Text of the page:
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The Future of Medicine Is Personalized

Personalized approaches in prevention and therapy are becoming an increasingly important focus in medicine. How can patients receive better treatment, taking into consideration their genetics and their individual metabolism? To achieve this, personalized concepts based on comprehensive scientific studies are required. Within the framework of the 4th International Congress on Personalized Medicine “Up Close and Personalized”, which was held in Tel Aviv (Israel) from June 18 - 19, 2015, international experts from around the world discussed this topic and presented the latest research results.

 

The German Center for Diabetes Research (DZD) sponsored the event and also contributed to the design of its content. Professor Hans-Ulrich Häring, DZD speaker and medical director of Medical Clinic IV of the University of Tübingen, was a member of the organization committee. The main topics of the congress illuminated what data and research methods are required to predict diseases such as diabetes, obesity, cancer and autoimmune diseases before they become manifest and to provide individualized prevention measures and treatments for these diseases. Big data and bioinformatics tools, systems to support decision making and new platforms were also presented. In addition, barriers to the implementation of personalized medicine and quality assurance were discussed.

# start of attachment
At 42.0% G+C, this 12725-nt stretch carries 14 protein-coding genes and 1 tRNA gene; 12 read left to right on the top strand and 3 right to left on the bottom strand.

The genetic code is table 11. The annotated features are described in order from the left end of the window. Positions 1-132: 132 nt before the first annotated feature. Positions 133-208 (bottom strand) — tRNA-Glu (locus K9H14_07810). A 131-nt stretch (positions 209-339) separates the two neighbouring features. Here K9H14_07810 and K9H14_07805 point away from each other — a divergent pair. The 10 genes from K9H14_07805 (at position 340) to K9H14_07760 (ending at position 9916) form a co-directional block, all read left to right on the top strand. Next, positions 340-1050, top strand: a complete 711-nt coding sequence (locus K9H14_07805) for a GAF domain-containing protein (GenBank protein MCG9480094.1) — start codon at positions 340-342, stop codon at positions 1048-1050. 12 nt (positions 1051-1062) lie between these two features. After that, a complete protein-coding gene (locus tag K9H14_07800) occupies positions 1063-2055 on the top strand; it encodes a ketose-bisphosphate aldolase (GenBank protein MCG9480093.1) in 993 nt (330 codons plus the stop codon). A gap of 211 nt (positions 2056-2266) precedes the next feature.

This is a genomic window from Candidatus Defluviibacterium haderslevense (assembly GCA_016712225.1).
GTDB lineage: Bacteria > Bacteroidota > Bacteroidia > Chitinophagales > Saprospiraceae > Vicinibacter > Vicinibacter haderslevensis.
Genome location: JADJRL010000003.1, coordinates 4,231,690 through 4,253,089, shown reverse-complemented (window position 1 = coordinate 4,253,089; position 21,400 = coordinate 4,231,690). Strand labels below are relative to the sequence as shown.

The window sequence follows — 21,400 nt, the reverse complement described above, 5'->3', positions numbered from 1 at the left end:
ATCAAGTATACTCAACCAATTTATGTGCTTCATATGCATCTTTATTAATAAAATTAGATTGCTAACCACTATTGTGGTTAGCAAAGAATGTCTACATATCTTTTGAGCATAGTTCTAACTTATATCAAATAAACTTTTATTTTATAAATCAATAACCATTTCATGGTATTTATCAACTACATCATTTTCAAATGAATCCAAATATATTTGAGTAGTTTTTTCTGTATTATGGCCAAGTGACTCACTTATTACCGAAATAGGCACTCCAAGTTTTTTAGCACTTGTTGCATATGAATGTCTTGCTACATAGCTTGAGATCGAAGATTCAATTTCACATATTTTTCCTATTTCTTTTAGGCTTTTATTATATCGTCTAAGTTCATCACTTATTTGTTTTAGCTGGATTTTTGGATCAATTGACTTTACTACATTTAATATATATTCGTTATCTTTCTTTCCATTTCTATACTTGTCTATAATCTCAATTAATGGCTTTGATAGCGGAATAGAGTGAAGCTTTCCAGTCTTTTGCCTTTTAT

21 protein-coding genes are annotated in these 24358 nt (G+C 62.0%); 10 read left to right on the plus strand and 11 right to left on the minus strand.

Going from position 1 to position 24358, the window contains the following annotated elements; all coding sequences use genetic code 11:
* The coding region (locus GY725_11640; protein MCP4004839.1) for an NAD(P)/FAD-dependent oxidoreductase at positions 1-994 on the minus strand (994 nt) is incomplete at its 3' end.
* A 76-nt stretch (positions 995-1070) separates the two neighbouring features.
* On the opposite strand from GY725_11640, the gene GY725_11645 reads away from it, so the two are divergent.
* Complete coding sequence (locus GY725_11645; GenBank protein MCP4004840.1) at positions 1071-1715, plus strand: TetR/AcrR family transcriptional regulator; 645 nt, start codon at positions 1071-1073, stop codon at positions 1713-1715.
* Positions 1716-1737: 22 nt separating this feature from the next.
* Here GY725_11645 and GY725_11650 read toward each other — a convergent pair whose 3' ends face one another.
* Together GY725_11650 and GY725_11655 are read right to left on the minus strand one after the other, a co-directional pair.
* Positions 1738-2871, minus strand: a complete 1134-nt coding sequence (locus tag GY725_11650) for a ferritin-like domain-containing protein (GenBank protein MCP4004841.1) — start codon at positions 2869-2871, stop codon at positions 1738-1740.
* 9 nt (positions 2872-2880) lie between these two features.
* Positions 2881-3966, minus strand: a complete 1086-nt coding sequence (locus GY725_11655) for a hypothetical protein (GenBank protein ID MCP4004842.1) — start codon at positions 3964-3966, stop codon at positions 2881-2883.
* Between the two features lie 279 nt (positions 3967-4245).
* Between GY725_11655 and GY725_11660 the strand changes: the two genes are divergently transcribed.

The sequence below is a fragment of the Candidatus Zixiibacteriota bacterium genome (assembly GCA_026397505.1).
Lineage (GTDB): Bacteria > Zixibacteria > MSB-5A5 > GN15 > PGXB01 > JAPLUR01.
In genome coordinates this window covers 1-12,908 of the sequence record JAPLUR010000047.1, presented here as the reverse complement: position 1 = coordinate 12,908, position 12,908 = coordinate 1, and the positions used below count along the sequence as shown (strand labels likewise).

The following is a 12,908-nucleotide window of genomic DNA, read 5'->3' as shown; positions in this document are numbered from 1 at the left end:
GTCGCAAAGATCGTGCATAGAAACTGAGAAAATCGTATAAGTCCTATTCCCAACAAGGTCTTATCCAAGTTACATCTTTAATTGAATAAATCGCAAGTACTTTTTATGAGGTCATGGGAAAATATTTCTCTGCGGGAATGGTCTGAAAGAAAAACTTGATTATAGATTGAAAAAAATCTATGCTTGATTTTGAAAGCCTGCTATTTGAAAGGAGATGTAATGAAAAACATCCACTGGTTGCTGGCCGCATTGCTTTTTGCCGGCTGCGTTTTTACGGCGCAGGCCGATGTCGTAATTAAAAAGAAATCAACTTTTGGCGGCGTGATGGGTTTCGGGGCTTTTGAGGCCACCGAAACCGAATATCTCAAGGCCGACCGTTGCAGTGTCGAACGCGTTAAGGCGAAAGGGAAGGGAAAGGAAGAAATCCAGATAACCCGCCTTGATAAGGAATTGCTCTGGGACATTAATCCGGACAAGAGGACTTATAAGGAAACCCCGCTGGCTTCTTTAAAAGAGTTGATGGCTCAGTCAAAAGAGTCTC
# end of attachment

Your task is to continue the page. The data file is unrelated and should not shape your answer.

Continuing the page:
In his lecture on sub-phenotypes of prediabetes, Professor Häring showed that patients in the preliminary stage of diabetes are quite different. The individual factors must be considered for successful diabetes prevention, because not every patient responds to the same measures. To explore this in more detail, the Prediabetes Lifestyle Intervention Study (PLIS) was initiated. The participants of this multicenter study of the DZD are first given a thorough examination. They then receive recommendations for prevention, which are based on the individual test results and are provided medical supervision for one year. The offer is met with great interest by the patients. Seven hundred individuals are already participating in the trials; planned is a total of 1000 participants.